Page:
Check in With Your Kids

Suicide is a serious issue affecting our communities. Suicide rates among Native Americans is higher than any other ethnic group in the U.S.

And suicide is especially affecting our youth. It’s the second leading cause of death.1

As a parent or caregiver, what can you do to make sure your kids are mentally healthy? Here are six ways to make them feel supported and empowered to live a stronger, mentally healthy life.

  1. Create a safe and supportive environment: First thing’s first. Foster an environment where kids feel comfortable opening up. Have frequent conversations. Listen to them. Don’t be judgmental. Validate their emotions. As you do, they’ll start to share their thoughts and feelings.
  2. Ask open-ended questions: Try not to ask yes/no questions. (“Did you have a good day at school?”) Ask questions that elicit thoughtful responses. (“What’s been on your mind lately?”) And don’t always ask the same thing. (“How was school?”) Be creative. (“If you could start today over, what would you do differently?”)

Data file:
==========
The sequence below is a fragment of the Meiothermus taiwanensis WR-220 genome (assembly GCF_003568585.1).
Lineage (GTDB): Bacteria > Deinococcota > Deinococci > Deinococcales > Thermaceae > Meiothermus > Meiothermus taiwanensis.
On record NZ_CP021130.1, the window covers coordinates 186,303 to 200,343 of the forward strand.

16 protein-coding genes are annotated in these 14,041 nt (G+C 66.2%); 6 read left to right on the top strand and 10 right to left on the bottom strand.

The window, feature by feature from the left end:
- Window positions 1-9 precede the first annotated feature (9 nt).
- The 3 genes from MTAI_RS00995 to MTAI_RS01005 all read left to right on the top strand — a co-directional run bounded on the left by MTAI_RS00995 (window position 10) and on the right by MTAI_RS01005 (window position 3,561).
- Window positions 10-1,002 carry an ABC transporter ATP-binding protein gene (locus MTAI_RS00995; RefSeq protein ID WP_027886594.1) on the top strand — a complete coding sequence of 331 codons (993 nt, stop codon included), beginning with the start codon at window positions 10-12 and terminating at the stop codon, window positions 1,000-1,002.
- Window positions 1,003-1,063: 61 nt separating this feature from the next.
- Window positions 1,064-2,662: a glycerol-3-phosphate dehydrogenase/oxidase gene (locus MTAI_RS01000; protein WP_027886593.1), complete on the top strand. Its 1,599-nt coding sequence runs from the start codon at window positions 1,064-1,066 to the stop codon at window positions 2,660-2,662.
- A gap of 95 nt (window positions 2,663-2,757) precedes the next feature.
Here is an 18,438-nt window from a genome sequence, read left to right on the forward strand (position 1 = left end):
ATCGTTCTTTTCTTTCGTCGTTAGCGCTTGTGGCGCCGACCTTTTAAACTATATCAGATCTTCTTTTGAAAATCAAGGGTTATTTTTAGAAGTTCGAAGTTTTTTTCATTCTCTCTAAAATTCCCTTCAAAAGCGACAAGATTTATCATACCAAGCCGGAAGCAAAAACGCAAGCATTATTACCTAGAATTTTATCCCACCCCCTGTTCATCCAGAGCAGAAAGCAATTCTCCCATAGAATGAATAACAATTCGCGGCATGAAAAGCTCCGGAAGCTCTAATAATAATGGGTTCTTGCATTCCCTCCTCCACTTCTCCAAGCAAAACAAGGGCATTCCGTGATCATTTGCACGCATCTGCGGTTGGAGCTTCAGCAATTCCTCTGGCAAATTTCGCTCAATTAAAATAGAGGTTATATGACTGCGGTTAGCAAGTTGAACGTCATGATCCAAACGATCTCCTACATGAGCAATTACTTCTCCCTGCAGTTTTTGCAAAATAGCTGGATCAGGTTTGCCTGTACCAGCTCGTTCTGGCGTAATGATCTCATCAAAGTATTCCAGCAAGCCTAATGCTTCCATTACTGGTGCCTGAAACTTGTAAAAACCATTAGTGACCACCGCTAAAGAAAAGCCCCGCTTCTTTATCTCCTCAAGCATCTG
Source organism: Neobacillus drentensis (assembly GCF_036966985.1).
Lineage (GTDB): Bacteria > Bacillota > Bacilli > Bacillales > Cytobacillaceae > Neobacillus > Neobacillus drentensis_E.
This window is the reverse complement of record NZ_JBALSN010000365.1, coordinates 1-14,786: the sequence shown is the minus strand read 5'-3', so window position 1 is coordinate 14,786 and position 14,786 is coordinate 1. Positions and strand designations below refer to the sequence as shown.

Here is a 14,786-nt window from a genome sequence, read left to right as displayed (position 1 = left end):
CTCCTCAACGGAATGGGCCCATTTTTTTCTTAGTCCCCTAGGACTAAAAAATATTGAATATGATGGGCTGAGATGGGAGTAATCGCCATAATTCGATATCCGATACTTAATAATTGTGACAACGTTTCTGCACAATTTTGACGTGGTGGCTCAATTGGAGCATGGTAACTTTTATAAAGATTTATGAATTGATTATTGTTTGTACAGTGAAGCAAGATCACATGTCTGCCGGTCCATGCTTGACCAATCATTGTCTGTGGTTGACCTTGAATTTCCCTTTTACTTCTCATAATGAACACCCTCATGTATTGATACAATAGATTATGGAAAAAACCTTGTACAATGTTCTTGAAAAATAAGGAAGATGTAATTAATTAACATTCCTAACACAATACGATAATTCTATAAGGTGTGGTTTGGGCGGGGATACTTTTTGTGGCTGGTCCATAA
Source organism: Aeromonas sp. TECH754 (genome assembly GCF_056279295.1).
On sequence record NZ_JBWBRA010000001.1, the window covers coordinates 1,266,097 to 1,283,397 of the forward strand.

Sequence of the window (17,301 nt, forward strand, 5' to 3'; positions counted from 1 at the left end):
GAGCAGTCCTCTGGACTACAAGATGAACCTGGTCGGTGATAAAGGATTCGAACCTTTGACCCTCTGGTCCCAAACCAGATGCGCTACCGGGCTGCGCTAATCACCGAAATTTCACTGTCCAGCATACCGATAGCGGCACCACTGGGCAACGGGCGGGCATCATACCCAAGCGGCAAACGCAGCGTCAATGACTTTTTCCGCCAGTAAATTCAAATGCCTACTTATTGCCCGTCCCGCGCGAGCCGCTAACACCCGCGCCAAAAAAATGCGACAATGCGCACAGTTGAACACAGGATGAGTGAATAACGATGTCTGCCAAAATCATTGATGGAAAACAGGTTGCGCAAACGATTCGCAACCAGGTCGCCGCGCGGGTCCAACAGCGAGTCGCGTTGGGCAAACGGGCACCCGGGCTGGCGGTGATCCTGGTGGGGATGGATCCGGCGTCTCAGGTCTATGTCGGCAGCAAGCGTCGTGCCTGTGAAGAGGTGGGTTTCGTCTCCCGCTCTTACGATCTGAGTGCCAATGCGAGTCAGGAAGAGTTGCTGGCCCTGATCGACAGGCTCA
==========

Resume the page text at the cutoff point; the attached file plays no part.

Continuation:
3. Address historical trauma: Don’t shy away from conversations about intergenerational trauma. When we address and respond to historical trauma, we can promote healing and prevent suicide.
  4. Help build resilience: Tough times are going to happen to kids. The stronger youth are on the inside, the better they can weather those storms when they come. Building resiliency is a skill you can help instill to boost young people’s inner strength.
  5. Watch for changes in behavior: You MUST watch for the warning signs of suicide and act immediately. Some warning signs may be:
    • Withdrawing from friends
    • Saying goodbye
    • Giving away important items
    • Making a will
    • Taking dangerous risks such as driving extremely fast
    • Displaying extreme mood swings
    • Eating or sleeping more or less
    • Using drugs or alcohol more often
  6. Provide resources: Connect your kids with mental health counselors or support groups. Your community may also have cultural resources to help improve young people’s mental health. Present a range of options and encourage your kids to seek help when needed.

Call 988 if you’re worried about a loved one experiencing mental health-related distress.

Parents, caregivers, community members—we can take steps to prevent suicide by checking in with our kids and making sure they are mentally healthy.

Call 988 if you or your child need help. (What is 988?) Also, check out these free, shareable social media videos and graphics to let people know about 988.

1 Unintentional injuries, such as auto accidents, is the leading cause of death among non-Hispanic American Indian/Alaskan Native youth.